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Listening to women at the Jaipur Lit Fest, I got something I wasn’t expecting: solidarity and sisterhood.
It was my first time at the Jaipur Literature Festival, and I had planned to experience as much of it as I could. I couldn’t catch nearly as much as I would have liked (mostly because I wasn’t well and could finally only make it for two days, and then was still too tired and unwell to make the most of it).
But I got something I hadn’t expected — or even thought about — that was really amazing.
Almost everyone I met or talked to at any depth (barring volunteers, service workers, and so on) was a woman. Most of the people I heard from on stage were women (not that there were more women speakers — on the festival website, I counted around 130 women and over 200 men, including six men called David). But I was amazed at the number of feminist voices around me.
Women warn women about skeevy men. There are things you don’t say in a larger audience, but are murmured to each other when women meet. Men of power and privilege who are sexual predators. Women warn each other with stories: this happened to a friend.
Speaking of stories, aren’t they women’s medium? Ruchira Gupta told me that in her organisation’s ‘feminine workplace’, they rely on stories, not data. Because stories are how we tell the truth of our lives when there is no data, or to add nuance to data. Because feminism is about believing women’s stories in the face of gaslighting.
So many women’s voices. Bee Rowlatt railing against mansplaining (and the mansplainer). Ruchira Gupta talking about the “last girl” whom we must not leave behind. Anuradha Beniwal on our need to occupy places and make them ours. Kate Tempest’s magnificent performance poetry. Mridula Koshy’s passion for libraries, on introducing every child to books.
The woman in the audience who demanded why we sympathise with boys’ and men’s anger, with their violence, when women have it difficult too but they don’t react with that kind of violence. The young woman asking how she can advocate feminism better. A panel moderator handling with clinical efficiency the difficult task of keeping audience members (isn’t it always men?) from presenting long rambling opinions as questions.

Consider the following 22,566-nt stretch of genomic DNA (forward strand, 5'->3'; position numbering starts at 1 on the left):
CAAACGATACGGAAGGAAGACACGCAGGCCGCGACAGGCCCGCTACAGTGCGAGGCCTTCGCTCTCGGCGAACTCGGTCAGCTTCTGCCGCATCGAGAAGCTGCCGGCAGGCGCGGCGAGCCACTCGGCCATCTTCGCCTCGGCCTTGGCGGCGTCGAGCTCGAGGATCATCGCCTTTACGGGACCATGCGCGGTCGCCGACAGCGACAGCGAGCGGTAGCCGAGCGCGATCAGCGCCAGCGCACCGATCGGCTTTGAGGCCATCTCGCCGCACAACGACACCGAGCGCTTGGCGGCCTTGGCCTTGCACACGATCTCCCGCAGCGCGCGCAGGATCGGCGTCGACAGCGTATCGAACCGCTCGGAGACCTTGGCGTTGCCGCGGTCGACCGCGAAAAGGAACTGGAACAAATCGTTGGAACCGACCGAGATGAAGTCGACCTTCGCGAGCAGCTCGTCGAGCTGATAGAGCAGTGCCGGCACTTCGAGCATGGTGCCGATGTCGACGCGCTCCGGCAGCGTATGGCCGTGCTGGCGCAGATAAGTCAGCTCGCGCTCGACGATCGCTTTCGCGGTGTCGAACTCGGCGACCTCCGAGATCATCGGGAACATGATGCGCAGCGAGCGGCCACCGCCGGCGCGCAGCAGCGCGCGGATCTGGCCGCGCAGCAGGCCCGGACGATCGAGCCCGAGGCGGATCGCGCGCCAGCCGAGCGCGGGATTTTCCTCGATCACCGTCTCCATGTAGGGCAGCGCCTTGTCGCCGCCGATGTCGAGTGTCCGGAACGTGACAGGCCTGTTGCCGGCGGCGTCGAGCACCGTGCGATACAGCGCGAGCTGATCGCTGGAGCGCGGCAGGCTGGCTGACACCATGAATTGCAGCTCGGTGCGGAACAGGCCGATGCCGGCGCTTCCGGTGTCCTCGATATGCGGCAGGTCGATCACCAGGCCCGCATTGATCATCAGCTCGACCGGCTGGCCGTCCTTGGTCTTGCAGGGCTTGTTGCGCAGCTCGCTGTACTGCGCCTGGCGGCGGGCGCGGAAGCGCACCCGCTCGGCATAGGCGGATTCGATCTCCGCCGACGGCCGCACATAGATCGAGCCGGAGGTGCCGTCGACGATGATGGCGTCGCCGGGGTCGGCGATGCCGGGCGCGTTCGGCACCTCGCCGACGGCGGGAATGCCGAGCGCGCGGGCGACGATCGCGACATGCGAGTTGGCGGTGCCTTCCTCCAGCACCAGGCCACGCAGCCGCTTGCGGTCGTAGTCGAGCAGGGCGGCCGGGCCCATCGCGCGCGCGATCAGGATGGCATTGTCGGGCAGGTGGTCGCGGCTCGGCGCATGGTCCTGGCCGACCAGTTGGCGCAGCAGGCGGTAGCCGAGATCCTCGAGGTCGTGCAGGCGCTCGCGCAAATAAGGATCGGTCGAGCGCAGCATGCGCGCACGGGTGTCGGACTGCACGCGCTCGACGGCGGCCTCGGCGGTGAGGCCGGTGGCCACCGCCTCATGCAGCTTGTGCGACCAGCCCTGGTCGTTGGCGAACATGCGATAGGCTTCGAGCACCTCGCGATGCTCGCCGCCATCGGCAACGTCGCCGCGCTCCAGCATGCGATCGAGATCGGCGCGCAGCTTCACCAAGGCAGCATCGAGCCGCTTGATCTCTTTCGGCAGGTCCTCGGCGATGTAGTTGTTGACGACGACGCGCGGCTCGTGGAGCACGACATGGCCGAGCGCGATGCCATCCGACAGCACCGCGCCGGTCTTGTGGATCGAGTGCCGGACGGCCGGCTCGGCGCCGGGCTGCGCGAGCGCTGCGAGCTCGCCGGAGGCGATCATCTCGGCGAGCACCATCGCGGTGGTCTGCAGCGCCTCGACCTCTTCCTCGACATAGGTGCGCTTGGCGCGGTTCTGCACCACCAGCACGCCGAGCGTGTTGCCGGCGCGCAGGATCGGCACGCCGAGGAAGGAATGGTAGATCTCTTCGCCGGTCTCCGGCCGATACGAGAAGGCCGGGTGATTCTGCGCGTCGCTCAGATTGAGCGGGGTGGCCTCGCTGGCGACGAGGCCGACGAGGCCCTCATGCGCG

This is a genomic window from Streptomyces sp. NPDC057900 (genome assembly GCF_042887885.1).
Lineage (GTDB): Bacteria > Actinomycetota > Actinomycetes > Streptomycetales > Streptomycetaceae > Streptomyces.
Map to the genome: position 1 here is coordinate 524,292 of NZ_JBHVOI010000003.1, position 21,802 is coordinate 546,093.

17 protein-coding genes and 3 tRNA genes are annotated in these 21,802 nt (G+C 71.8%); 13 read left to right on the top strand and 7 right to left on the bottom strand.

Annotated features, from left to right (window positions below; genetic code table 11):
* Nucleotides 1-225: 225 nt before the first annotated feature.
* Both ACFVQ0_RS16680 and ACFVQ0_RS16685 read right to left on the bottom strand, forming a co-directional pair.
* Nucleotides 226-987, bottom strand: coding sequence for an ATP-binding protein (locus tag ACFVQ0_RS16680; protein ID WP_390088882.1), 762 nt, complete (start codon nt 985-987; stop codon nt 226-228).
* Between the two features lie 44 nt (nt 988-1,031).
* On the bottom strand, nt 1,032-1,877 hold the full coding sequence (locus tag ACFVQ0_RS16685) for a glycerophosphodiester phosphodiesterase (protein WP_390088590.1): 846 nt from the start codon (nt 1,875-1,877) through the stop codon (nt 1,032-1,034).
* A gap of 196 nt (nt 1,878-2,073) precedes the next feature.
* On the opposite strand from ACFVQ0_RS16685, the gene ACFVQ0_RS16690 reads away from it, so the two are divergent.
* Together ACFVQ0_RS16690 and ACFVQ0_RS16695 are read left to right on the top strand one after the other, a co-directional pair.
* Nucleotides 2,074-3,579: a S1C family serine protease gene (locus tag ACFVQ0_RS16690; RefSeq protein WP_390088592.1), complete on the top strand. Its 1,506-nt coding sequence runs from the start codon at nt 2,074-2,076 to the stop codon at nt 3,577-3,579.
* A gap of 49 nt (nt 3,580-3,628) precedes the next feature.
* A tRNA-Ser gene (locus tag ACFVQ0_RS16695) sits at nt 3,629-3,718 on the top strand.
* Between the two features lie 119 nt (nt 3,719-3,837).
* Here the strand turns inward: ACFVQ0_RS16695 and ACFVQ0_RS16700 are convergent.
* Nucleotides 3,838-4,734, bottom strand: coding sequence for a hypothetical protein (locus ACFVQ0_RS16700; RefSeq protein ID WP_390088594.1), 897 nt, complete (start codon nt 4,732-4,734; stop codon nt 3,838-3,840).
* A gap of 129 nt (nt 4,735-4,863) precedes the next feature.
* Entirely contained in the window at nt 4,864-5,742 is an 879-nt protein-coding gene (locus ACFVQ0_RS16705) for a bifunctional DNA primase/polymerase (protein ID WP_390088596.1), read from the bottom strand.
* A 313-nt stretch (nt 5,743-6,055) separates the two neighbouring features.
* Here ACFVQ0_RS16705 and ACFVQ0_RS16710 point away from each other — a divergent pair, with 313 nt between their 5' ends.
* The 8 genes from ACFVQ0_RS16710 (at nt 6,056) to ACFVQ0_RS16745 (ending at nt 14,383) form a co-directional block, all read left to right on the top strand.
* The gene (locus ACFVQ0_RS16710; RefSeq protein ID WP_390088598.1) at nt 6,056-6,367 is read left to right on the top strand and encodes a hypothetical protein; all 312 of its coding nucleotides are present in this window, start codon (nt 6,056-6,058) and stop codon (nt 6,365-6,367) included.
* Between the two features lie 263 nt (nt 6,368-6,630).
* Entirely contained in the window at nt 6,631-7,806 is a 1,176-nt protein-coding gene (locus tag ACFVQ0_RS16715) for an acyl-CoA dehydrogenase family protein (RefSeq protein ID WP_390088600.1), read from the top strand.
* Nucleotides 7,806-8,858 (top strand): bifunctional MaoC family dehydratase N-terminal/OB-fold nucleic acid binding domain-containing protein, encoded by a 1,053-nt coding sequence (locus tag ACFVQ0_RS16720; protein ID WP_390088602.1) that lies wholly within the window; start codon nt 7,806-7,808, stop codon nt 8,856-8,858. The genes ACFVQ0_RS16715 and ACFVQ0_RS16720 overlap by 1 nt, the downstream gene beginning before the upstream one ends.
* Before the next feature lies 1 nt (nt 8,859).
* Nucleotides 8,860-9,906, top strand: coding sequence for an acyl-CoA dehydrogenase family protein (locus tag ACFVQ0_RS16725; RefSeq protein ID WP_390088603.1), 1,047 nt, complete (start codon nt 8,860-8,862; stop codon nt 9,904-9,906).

Women I met briefly — who were there as speakers or as media people covering the event — whose eyes sparkled as they talked of feminist poetry or writing. A young woman who talked enthusiastically about how there are more women in her workplace and that she’s afraid that’s changing.
The friend I was there with, who is younger and brilliant and has taken me under her wing, for which I am very grateful. And her friend who also became my friend by the end of the two days: a quiet dignified young woman who is also brilliant and kind and uncompromising. Our conversations about clothes and shopping — women’s things — and about friendships and family and work and writing — also, I think, women’s things.
I came back from Jaipur with so many women’s voices —powerful, interesting voices — in my head. I feel so much stronger for it.
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Image source: flickr
Unmana is interested in gender, literature and relationships, and writes about everything she's interested
Lovely post! Identified with the underlying nuance-we often are unable to define what women need and want… we are complex creatures… but we do know what we know!
So impressed by the women I met at JLF. As an older woman from Australia I especially loved the passion and energy of so many young Indian women. Feminism is alive in India. Great article, Unmana. Will pass it on to feminist friends in Australia.
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